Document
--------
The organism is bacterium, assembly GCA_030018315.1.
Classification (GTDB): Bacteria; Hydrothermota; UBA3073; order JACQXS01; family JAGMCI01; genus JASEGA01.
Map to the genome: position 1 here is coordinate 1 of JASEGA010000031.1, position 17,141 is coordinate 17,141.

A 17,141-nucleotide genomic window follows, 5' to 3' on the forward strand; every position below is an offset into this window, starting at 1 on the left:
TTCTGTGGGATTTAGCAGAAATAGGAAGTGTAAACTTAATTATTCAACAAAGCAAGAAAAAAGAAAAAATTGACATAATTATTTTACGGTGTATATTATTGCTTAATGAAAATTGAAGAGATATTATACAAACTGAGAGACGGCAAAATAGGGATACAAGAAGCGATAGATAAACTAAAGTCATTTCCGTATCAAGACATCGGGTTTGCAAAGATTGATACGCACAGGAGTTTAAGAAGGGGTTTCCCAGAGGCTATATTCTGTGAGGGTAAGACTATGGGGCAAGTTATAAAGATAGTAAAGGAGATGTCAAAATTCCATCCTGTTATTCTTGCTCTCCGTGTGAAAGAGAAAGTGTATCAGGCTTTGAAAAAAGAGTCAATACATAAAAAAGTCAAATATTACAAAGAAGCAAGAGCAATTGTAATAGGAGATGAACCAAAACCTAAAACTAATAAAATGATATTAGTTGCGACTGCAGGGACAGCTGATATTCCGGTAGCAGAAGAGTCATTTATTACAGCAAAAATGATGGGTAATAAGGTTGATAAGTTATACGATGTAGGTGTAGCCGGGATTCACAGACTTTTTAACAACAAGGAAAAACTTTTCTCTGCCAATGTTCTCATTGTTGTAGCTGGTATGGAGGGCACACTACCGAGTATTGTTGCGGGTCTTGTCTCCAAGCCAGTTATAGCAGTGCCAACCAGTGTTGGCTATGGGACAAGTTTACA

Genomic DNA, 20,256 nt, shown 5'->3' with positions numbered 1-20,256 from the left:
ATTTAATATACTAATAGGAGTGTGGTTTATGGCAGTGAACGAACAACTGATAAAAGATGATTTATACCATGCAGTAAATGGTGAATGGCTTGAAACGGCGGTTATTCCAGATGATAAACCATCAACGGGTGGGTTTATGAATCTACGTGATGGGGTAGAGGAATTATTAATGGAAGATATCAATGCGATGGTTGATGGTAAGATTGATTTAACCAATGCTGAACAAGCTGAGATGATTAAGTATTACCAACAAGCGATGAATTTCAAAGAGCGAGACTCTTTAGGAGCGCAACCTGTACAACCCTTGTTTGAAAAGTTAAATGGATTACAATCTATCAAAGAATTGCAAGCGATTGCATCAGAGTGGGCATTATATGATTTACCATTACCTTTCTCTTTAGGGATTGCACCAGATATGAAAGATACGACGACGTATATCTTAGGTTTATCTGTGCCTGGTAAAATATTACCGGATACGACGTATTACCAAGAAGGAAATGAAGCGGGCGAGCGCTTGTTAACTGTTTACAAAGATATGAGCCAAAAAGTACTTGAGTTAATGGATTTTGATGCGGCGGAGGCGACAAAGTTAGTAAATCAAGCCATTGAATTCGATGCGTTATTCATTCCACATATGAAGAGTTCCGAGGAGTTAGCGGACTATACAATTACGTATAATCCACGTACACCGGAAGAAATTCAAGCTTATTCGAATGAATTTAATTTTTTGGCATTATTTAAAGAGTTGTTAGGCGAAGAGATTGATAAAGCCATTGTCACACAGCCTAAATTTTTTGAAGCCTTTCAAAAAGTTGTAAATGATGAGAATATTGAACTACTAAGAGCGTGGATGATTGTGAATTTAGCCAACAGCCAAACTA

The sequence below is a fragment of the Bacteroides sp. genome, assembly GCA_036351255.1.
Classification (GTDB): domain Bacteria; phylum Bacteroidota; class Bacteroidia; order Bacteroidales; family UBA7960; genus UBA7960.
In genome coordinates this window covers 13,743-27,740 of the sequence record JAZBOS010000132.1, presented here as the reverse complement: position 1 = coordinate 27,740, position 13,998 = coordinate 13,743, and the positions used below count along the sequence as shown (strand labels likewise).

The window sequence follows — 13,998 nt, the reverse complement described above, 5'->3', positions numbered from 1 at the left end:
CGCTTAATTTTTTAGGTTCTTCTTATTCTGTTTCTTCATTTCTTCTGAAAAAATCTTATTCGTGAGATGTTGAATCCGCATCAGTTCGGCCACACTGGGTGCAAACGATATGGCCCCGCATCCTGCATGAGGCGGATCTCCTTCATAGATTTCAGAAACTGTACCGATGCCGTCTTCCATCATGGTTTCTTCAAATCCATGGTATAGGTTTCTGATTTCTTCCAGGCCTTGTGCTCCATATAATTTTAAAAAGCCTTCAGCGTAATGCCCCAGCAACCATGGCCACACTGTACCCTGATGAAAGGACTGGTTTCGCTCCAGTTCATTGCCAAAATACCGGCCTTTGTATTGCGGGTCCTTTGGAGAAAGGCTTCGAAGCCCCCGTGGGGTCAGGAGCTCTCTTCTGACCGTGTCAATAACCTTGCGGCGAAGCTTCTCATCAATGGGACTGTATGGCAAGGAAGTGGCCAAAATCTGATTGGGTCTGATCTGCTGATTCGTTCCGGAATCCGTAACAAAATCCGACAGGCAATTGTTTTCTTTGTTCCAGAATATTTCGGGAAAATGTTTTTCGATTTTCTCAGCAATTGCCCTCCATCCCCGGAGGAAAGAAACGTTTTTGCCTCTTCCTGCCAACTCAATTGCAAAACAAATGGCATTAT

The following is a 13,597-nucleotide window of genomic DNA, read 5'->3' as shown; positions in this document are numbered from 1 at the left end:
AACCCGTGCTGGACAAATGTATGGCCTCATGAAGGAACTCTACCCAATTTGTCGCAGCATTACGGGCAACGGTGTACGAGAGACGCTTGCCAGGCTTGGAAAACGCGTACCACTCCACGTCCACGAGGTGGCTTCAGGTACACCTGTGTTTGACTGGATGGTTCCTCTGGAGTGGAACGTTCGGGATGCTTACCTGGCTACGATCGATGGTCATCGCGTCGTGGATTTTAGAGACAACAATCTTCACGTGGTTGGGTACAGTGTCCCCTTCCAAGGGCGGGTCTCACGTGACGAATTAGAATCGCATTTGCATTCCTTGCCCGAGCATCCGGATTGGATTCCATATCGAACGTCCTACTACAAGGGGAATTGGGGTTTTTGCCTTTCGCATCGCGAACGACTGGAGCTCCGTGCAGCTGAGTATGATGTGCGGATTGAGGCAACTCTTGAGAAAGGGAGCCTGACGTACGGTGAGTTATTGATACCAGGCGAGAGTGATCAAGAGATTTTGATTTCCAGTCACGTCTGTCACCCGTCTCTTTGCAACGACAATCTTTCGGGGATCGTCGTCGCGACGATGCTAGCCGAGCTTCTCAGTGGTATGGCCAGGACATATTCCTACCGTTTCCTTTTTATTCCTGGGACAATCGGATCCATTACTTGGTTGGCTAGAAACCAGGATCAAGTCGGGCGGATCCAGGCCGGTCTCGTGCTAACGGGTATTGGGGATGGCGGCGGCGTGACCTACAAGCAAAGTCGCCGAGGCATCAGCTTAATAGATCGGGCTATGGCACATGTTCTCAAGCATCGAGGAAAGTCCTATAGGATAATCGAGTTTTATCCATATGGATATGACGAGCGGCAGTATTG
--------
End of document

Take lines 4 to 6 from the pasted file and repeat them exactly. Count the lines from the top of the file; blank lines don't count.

A 17,141-nucleotide genomic window follows, 5' to 3' on the forward strand; every position below is an offset into this window, starting at 1 on the left:
TTCTGTGGGATTTAGCAGAAATAGGAAGTGTAAACTTAATTATTCAACAAAGCAAGAAAAAAGAAAAAATTGACATAATTATTTTACGGTGTATATTATTGCTTAATGAAAATTGAAGAGATATTATACAAACTGAGAGACGGCAAAATAGGGATACAAGAAGCGATAGATAAACTAAAGTCATTTCCGTATCAAGACATCGGGTTTGCAAAGATTGATACGCACAGGAGTTTAAGAAGGGGTTTCCCAGAGGCTATATTCTGTGAGGGTAAGACTATGGGGCAAGTTATAAAGATAGTAAAGGAGATGTCAAAATTCCATCCTGTTATTCTTGCTCTCCGTGTGAAAGAGAAAGTGTATCAGGCTTTGAAAAAAGAGTCAATACATAAAAAAGTCAAATATTACAAAGAAGCAAGAGCAATTGTAATAGGAGATGAACCAAAACCTAAAACTAATAAAATGATATTAGTTGCGACTGCAGGGACAGCTGATATTCCGGTAGCAGAAGAGTCATTTATTACAGCAAAAATGATGGGTAATAAGGTTGATAAGTTATACGATGTAGGTGTAGCCGGGATTCACAGACTTTTTAACAACAAGGAAAAACTTTTCTCTGCCAATGTTCTCATTGTTGTAGCTGGTATGGAGGGCACACTACCGAGTATTGTTGCGGGTCTTGTCTCCAAGCCAGTTATAGCAGTGCCAACCAGTGTTGGCTATGGGACAAGTTTACA

Genomic DNA, 20,256 nt, shown 5'->3' with positions numbered 1-20,256 from the left: